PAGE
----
A couple of days ago the president of the Dallas ISD School Board, Lew Blackburn, Tweeted his gratitude for help from Leadership Dallas for a “dine and discuss” session with DISD leaders.  It’s good that Blackburn Tweets.  He has good intentions, most likely — and he’s trying to let people know what’s going on.

What’s the topic?  How to improve education in Dallas, of course.

What ONE group of key stakeholders is left out of these discussions?  Teachers.

It’s a bugaboo for me.  Education discussion sponsored by the New York Times, but no teachers.  Secretary of Education Arne Duncan buses across America — school kids show up to sing welcomes, but teachers appear to be left out of discussions along the route.

So I Tweeted back — what’s up with that?  In the past few months, I’ve gotten Tweets back from writers, scientists, friends, and Tom Peters, the management guru.  I was happy Blackburn responded.  it puts him in good company.

It’s not like this once teachers were left out, due to scheduling conflicts.  The process design pointedly includes stakeholders other than teachers.  Trained facilitators — professionals? paid? — are brought in, a touch that suggests these meetings are formal efforts whose products will be used for some formal policy-making purpose.  Invitees include “diverse” community members.

Listen. Learn. Dialogue.

Dallas ISD Dining & Dialogue is a pilot initiative in partnership with Dallas ISD and Leadership Dallas Alumni with support from the Dallas Regional Chamber.  The purpose is to encourage frequent communication over a meal between members of the community and Dallas ISD that address practical solutions to improve education in our community.  The roundtable-style dining events bring together small groups of individuals with diverse backgrounds to foster community-wide dialogue about Dallas ISD in an effort to gain understanding, share ideas, and increase diverse investment in education for the benefit of our region.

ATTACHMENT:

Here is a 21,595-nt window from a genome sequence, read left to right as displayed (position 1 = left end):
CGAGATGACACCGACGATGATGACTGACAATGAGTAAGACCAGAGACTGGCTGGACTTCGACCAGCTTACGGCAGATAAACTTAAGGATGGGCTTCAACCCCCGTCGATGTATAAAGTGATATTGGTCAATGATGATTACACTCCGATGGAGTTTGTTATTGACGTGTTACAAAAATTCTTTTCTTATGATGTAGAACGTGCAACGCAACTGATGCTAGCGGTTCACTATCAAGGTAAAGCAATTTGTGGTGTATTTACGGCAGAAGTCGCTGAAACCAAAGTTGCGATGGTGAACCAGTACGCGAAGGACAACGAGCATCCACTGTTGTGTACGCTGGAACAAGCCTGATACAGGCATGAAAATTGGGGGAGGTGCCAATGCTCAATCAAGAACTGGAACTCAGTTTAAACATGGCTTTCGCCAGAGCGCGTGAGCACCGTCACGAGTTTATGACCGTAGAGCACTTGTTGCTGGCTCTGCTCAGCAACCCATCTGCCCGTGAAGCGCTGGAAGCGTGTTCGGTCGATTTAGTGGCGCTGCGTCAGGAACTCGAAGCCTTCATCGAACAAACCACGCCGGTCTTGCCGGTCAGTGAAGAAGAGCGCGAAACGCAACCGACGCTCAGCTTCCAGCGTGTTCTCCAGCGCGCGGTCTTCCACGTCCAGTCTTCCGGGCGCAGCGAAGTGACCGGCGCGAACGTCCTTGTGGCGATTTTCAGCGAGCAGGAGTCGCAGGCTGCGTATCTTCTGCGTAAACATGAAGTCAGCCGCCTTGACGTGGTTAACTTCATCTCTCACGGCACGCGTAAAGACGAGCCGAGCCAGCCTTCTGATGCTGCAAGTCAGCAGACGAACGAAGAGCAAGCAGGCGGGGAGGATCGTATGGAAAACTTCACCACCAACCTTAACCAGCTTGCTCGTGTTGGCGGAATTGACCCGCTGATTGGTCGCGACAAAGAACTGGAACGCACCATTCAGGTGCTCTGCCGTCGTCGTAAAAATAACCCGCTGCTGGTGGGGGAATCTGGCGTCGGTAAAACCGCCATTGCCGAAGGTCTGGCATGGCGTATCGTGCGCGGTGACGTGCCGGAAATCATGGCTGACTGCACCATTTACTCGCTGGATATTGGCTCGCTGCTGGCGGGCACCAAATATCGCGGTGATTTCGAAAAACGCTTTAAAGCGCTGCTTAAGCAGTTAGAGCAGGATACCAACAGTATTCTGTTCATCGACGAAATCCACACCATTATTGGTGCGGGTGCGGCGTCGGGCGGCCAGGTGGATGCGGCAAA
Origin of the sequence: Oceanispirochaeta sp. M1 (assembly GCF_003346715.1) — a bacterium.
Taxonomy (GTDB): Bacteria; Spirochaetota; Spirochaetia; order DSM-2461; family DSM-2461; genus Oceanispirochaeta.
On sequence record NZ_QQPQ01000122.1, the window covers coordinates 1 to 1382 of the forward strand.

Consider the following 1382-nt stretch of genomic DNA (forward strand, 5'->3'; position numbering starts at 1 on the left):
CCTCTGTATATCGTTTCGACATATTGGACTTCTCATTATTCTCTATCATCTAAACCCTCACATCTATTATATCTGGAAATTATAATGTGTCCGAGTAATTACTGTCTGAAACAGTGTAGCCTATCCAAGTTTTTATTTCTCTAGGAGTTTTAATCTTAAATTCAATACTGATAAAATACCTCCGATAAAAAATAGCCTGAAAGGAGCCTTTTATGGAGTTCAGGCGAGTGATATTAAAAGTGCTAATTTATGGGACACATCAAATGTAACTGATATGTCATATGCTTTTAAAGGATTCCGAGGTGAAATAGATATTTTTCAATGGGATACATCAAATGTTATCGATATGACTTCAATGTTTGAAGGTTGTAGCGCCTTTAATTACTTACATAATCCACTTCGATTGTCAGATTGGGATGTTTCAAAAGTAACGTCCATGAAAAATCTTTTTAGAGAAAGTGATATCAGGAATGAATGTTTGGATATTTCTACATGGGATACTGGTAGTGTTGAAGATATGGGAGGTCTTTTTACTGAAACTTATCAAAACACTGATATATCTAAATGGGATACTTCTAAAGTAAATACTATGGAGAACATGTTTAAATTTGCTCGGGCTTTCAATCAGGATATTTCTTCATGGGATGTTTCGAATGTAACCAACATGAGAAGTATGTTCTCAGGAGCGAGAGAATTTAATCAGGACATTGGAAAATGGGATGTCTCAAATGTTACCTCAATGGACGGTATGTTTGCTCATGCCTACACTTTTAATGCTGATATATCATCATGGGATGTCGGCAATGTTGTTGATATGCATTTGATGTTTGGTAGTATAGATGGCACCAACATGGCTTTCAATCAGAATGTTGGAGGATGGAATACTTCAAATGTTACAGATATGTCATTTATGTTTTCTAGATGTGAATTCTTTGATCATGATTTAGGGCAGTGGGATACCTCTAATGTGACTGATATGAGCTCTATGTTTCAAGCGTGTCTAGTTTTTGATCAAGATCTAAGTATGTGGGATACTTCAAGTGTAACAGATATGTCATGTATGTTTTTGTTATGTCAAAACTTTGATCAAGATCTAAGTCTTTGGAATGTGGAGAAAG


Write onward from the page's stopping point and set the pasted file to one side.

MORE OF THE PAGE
The FREE dining events are held quarterly at various sites within the Dallas metroplex. Discussions are led by trained facilitators who guide participants through questions designed to elicit thoughts and opinions on issues facing Dallas ISD.  This dining and dialogue framework is patterned after Dallas Dinner Table, a popular, highly-regarded community event founded by Leadership Dallas alumni, and DeSoto Dining and Dialogue.
Dialogues will include school board members and other important school voices along with community stakeholders such as business leaders, parents, neighborhood associations, nonprofits and members of the Dallas ISD Teen Board.

Picture

I still get some notifications from DISD, but none on this.

Should we be concerned  about any biases of Leadership Dallas, intentional or unconscious?  Leadership Dallas draws its inspiration from Leadership Atlanta, the formal effort to create a band of leaders to lead Atlanta after so many leaders died in a tragic airplane crash years ago.  Alas, the assumption is that educators cannot be leaders.  The course work is scheduled in a way that makes it difficult for any professional to participate, but almost impossible for any hourly worker, or teacher.

Looking through the records, I see very few people participating who have much to do with education, and especially no teachers.  Gross oversight.  There are no garbage collectors, either —  that may be a bigger problem in a place like Memphis with a different history on garbage collectors — or any other workers without graduate degrees.  Small business owners don’t get great representation, either.

Hmmm.  NEA?  AFT? We’ll check with them later.

So, Lew Blackburn — you’re the leader of this bunch, in some cases more than Superintendent Mike Miles (he may not be paying attention to this, either, let alone to the opinions of mere teachers, who make 17% of what he earns.  It’s up to you, I think.  You need to make sure teachers are a part of this dialogue, to be sure it doesn’t become a monologue.

Get some teachers involved in this process.  Get some principals involved, and some other school administrators.  Counselors might have a good, and different view.  Do you still have librarians enough in DISD to get a couple involved?  Libraries should be a key focus point for education in the 21st century, and many Dallasi ISD libraries have librarians who work harder and more effectively than the district has a right to expect (they don’t get paid for what they do, heaven knows).  And, keep records of these dinners.  These meetings are in the gray area of the Texas public meetings laws — but you want to be certain you have an open process that is not open to petty challenges due to bureaucratic miscues.  If any policy comes out of these meetings, you’ll need to be certain they were open for public meetings rules.

Gee, any reporters invited?